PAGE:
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hp blogger Josh A. Goodman's Comments

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Tom Klansnic, Elementary School Principal, Allegedly Loses Contract Because He's Gay

Tom Klansnic, Elementary School Principal, Allegedly Loses Contract Because He's Gay

Commented Mar 8, 2013 at 21:28:34 in Gay Voices

“Having grown up in Oregon, I'm sad to see this. Fortunately, Oregon does have a law against employment discrimination based on sexual orientation, so Mr. Klansnic should be protected if his allegations are true. And if they're true, I hope that he has enough evidence to prove his case in court; that can be the tricky part.

If the Gresham-Barlow School District indeed did not renew the principal's contract based on his sexual orientation, they need to rethink their priorities. Sexual orientation has nothing to do with job performance, and discrimination is a form of intimidation. Plus, what a terrible message to send to the LGB youth in the district: that their own schools think that their sexual orientation is somehow bad, and a good enough reason to fire/not hire someone.”

dogtac69 on Mar 9, 2013 at 01:24:03

“If they did, indeed, let him go because he is gay, he will win any suit he files against them. All states need laws such as Oregon's.”
'And Then Came Tango,' Gay Penguin Play, Canceled By Texas School District

'And Then Came Tango,' Gay Penguin Play, Canceled By Texas School District

Commented Nov 13, 2012 at 00:00:44 in Gay Voices

“How sad that you cannot recognize love.

Your heterosexism is based on the notion that when two male or two female people love each other, that is unnatural. Newsflash: it isn't. The penguins from this play--based on a true story from penguins at a zoo in New York--are one such example.

I am going to take a guess that your religious beliefs are why you view homosexuality as immoral. Your religious beliefs should not shape any public school's curriculum, as there is a freedom of religion in this country. Some religions (such as the denomination of Judaism I was raised in) embrace families with lesbian and gay people, as do many Christian denominations and most people with no religion. By using religion to shape school curricula, the school system must privilege some religious beliefs over others, which is unconstitutional.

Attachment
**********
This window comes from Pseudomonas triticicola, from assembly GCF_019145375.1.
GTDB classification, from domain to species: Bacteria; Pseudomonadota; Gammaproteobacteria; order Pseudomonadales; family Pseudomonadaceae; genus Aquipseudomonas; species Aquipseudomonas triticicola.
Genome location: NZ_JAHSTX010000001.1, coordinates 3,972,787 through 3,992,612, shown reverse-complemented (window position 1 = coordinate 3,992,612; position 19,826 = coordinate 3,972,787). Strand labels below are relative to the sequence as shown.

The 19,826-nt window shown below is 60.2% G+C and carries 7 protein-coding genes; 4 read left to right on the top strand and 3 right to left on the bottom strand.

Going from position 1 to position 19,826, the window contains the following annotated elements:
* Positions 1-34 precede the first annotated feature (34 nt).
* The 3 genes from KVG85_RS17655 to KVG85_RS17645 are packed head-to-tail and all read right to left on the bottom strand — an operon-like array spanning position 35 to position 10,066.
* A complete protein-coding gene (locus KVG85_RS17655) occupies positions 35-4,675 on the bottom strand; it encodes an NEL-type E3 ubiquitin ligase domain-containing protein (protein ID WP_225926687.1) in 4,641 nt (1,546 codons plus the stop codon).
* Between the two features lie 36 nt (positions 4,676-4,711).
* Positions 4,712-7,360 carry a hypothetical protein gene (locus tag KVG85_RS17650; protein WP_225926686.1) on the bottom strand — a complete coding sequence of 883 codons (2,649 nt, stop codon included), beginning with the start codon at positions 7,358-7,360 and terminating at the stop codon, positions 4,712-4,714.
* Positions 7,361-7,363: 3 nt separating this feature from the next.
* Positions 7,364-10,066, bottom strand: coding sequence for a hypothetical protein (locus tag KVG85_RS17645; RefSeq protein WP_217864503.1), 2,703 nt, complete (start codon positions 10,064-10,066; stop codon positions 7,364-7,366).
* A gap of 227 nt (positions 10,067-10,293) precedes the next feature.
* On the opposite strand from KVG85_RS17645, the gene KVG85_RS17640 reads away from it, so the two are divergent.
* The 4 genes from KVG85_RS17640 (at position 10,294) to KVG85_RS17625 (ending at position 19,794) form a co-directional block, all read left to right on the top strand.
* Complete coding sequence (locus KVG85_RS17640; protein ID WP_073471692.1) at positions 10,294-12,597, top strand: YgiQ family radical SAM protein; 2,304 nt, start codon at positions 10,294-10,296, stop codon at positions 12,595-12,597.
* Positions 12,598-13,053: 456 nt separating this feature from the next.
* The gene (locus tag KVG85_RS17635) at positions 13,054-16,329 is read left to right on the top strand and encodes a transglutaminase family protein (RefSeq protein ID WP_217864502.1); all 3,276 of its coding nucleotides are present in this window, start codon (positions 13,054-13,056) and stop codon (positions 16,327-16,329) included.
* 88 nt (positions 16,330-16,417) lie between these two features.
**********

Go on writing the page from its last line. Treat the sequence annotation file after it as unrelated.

If you don't want public schools to teach about the existence of lesbian and gay parents, by that token, you should not want schools to read a story or show a play that has heterosexual parents. Otherwise, schools suggest that all families are led by heterosexual parents, and--regardless of how you feel--that's simply not true.”
'And Then Came Tango,' Gay Penguin Play, Canceled By Texas School District

'And Then Came Tango,' Gay Penguin Play, Canceled By Texas School District

Commented Nov 12, 2012 at 20:53:34 in Gay Voices

“This is a clear example of unequal treatment. There are a whole slew of children's books, plays, cartoons, etc., which depict a nuclear family with a mom, dad, and kids. "And Then Came Tango" is simply an objective portrayal of another family structure.

It is essential that, rather than privileging one type of family, schools affirm that all family types are good so long as they are safe and loving. This is important for exposing kids who come from one type of background to the diversity of families that exist (and not just gay parents, but single parents, kids who live with their grandparents, adoptive families, etc). Just as importantly, this is a great deal of help to kids of lesbian and gay parents, who may feel more appreciated about having a different family structure and may be teased less often when their classmates gain this exposure, and to kids who will grow up to be lesbian, gay, or bisexual, as it affirms that they, too, can find love, have a family, and lead a happy life.

And to whoever thinks this will lead to discussions about sex, that's ridiculous. Reading about nuclear families doesn't lead to detailed discussions about the missionary position or doggy style. If a child who is confused about seeing two daddies or two mommies asks about it, an age-appropriate answer is that just like a mommy and a daddy can love each other, sometimes two mommies or two daddies love each other.”

atlblackops on Nov 12, 2012 at 22:40:40

“sorry I don't consider immoral behavior safe and loving.

furthermore, schools should not be in the business of brainwashing our kids on all family types. Not all "family types are good". And that should be left up for the parents to decide, not school.”
UPS Halts Boy Scouts Donations Over Anti-Gay Policy

UPS Halts Boy Scouts Donations Over Anti-Gay Policy

Commented Nov 12, 2012 at 17:32:23 in Gay Voices